On Sept. 1, the Office of Fossil Energy of the Department of Energy (DOE/FE) issued a notice inviting public comment on a proposal which, if adopted, will authorize automatically applications to export small volumes of natural gas to non-Free Trade Agreement nations.  82 Fed. Reg. 41,570 (Notice).  As DOE/FE describes its proposal:

[T]he proposed rule provides that DOE, upon receipt of any complete application to export natural gas (including LNG) to non-FTA countries, will grant the application provided that it satisfies the following two criteria:  (1) The application proposes to export natural gas in a volume up to and including 0.14 Bcf/d; and (2) DOE’s approval of the application does not require an EIS or EA under NEPA—that is, the application is eligible for a categorical exclusion under DOE’s NEPA regulations.

82 Fed. Reg. at 41,572-73.  DOE/FE will not issue notice of nor receive public comment on any such application.

In its Notice, DOE/FE noted the development of a “small-scale export market” consisting chiefly of South American, Central American, and Caribbean nations.  While there is a demand in this market for American-produced natural gas, this demand is not sufficient to support exports from large-scale LNG terminals using conventional LNG tankers.  According to DOE/FE, the participants involved in this market typically view “small-scale” to be exports of less than 1.0 million metric tons per annum.  This computes to the 0.14 Bcf per day chosen by DOE/FE as the cutoff.  In support of its conclusion that these “small-scale” exports are in the public interest and may be automatically authorized, DOE/FE referred to a series of studies that the agency has commissioned since 2011 which show generally that increased exports of natural gas will likely generate economic benefits for the United States (e.g., job creation, enhanced tax revenues, and improved balance of trade) and that domestic supplies will be adequate to meet increased domestic demand and increased exports.  Further, increased exports into this small-scale market will enable electric generation to move from diesel and heavy fuel oil to natural gas with reduced GHG emissions and possible stronger demand for American-origin generating equipment.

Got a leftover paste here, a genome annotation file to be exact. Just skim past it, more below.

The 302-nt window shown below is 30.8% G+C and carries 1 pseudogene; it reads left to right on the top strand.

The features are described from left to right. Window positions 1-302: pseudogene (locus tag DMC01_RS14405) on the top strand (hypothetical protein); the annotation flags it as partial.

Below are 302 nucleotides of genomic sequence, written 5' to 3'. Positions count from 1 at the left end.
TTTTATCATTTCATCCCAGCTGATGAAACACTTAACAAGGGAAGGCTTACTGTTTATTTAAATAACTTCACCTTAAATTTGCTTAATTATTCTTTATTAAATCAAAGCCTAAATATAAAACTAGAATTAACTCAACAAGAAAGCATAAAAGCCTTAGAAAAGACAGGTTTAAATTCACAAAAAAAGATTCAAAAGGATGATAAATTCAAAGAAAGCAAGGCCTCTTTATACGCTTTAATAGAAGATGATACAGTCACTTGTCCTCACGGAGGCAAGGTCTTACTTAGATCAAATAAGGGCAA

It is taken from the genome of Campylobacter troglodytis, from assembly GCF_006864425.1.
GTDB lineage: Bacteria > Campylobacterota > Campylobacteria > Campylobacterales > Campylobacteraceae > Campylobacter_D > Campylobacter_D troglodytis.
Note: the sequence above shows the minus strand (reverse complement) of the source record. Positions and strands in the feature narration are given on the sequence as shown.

Comments on DOE/FE’s proposal are due on Oct. 16.  Note also that DOE/FE’s proposal does not address whether the facilities involved in small-scale LNG projects are within the jurisdiction of the Federal Energy Regulatory Commission (FERC) and require FERC approval, which involves a separate, fact-specific analysis.